Is Man City’s impossible quadruple dream actually a reality?


Manchester City step up their pursuit of a first-ever quadruple this week. It’s still only September and the 2023-24 season is just over a month old, but Pep Guardiola’s team have become so formidable that talk of previously unimagined glory has now become the norm.

City have re-written the record books since Guardiola arrived in the summer of 2016 and by the time the former Barcelona and Bayern Munich coach ends his spell in charge at the Etihad, they are likely to have surpassed even more historical milestones.

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Whether it is good for the game is debatable. There may also be an asterisk alongside many of City’s achievements if the club is found guilty of 115 charges of breaching the Premier League’s financial rules — City deny the charges and say they have a “comprehensive body of irrefutable evidence” to prove their innocence.

What is clear is that City are one of the greatest teams the English game has ever seen; Guardiola’s squad now has such quality and depth that no record or achievement is beyond them.

No English club has ever won four successive league titles, but they could be the first to do so this season and, at the same time, eclipse the great Huddersfield, Arsenal, Liverpool and Manchester United (twice) as teams that achieved three-in-a-row.

When Arsene Wenger’s Arsenal “Invincibles” became the first side to win the Premier League without suffering a defeat in 2003-04, it seemed a feat that would never be repeated. But City have already won six from six in the league this season and haven’t even looked like losing, despite being without key players like Kevin De Bruyne, John Stones and Jack Grealish for much of the campaign due to injury.

Having become only the second English club to pull off a Champions League/Premier League/FA Cup treble last season — 24 years after Manchester United achieved what many regarded as a unique, never-to-be-repeated success in 1999 — City travel to Newcastle United in the Carabao Cup third round on Wednesday (stream live on ESPN+ at 3 p.m. ET) looking to add the one major trophy they missed out on during 2022-23.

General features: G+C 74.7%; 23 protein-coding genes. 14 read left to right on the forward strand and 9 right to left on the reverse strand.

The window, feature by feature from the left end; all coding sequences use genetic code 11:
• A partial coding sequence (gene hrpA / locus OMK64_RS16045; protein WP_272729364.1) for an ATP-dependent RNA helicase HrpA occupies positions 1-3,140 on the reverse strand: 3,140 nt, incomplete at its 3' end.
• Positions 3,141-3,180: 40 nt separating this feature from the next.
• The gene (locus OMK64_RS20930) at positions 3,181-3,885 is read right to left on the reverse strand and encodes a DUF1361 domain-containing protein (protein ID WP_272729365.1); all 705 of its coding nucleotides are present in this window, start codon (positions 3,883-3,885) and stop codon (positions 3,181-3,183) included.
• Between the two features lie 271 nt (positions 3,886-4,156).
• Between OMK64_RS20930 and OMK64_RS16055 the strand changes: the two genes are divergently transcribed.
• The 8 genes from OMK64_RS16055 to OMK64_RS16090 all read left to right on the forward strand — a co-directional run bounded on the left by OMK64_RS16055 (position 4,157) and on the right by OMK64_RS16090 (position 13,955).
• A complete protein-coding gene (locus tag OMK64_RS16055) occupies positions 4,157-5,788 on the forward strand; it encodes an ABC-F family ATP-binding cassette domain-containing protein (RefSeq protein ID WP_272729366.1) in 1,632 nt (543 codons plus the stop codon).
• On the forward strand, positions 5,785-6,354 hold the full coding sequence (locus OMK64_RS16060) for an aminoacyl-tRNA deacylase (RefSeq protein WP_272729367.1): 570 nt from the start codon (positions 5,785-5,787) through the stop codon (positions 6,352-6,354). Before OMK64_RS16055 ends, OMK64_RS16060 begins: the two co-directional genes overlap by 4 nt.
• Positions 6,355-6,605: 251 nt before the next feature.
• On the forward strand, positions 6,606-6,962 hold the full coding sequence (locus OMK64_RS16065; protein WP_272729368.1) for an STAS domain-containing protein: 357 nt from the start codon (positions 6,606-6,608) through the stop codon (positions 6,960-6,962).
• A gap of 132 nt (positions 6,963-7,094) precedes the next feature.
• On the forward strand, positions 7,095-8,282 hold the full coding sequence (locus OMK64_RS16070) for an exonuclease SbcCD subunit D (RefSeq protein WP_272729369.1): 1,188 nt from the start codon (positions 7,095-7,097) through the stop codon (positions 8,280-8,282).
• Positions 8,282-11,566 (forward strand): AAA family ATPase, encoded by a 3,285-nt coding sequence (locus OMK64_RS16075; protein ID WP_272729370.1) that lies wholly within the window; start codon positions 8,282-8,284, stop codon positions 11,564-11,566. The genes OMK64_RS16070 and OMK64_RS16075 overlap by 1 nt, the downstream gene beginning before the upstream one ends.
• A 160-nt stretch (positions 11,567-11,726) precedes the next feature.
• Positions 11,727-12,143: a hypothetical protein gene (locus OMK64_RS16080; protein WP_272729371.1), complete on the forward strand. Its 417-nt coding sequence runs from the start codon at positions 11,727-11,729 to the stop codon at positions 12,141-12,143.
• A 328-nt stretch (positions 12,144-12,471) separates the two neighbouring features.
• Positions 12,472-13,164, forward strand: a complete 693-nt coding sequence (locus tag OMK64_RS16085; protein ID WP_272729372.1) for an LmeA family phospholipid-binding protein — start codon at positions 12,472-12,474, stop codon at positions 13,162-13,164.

Newcastle are perhaps one of the few teams capable of beating City, especially at St James’ Park, but Guardiola’s side will head in to the game as favourites, as they do every time they play.

Other teams have enjoyed periods of dominance in the Premier League era, but City have set the bar to a new level.

Sir Alex Ferguson’s great United teams always possessed a frailty and tendency to implode, even at their best. Five months after achieving a league and FA Cup double in 1996, they suffered three straight league defeats, including 5-0 at Newcastle and 6-3 at Southampton, before turning things around to win the title again that same season. Guardiola’s City don’t have the same self-destruct button.

Wenger’s “Invincibles” were an outstanding team, yet they failed to defend their Premier League crown, while Jose Mourinho’s first two seasons at Chelsea delivered two successive titles but Champions League glory always eluded the him at Stamford Bridge.

Guardiola has done everything at City that Wenger and Mourinho failed to do at Arsenal and Chelsea respectively; it is only Ferguson’s longevity during a 26-year spell at United that is likely to prevent Guardiola from surpassing the Scot’s record of 13 league titles (he has five now.)

The ominous reality for the rest this season, including impressive rivals Arsenal and Liverpool, is that Guardiola’s City are growing stronger all the time. In Erling Haaland, they possess perhaps the most lethal striker that England has ever seen and, after setting a new record of 36 goals in a Premier League season last term, the 23-year-old has started off with eight in six games.

City are solid at the back too, having conceded just three times so far, and are the only team to have a 100% record. Maintaining that record all season is likely to be beyond even Guardiola’s City team, but such is their strength and absolute determination to win everything available to them, nobody would be surprised if they managed it. City have steamrollered over so many other records that nothing seems beyond them.

They have the longest winning run in all competitions (21 games, 2020-21), the longest winning league run (19, 2017), most successive away wins (20, 2020-21), most goals in a Premier League season (106, 2017-18), and most points (100, 2017-18.) Their 6-0 FA Cup final win against Watford in 2019 equalled Bury’s biggest-ever winning margin, set in 1903, and also saw the club become the first, and only, side to achieve a domestic treble of Premier League/Carabao Cup/FA Cup.

And just to remind their European rivals of City’s incredible durability, they are now 27 games into the longest unbeaten home run of any English team in Champions League history, having not suffered a defeat at the Etihad since September 2018.

Arsenal and Liverpool will believe they can beat City to the title this season, while Real Madrid and Bayern Munich may back themselves to thwart Guardiola in his attempt to win successive Champions Leagues. But the only team that can really stop City is themselves. The quadruple should be an impossible dream, but Guardiola has turned unthinkable into probable at the Etihad.


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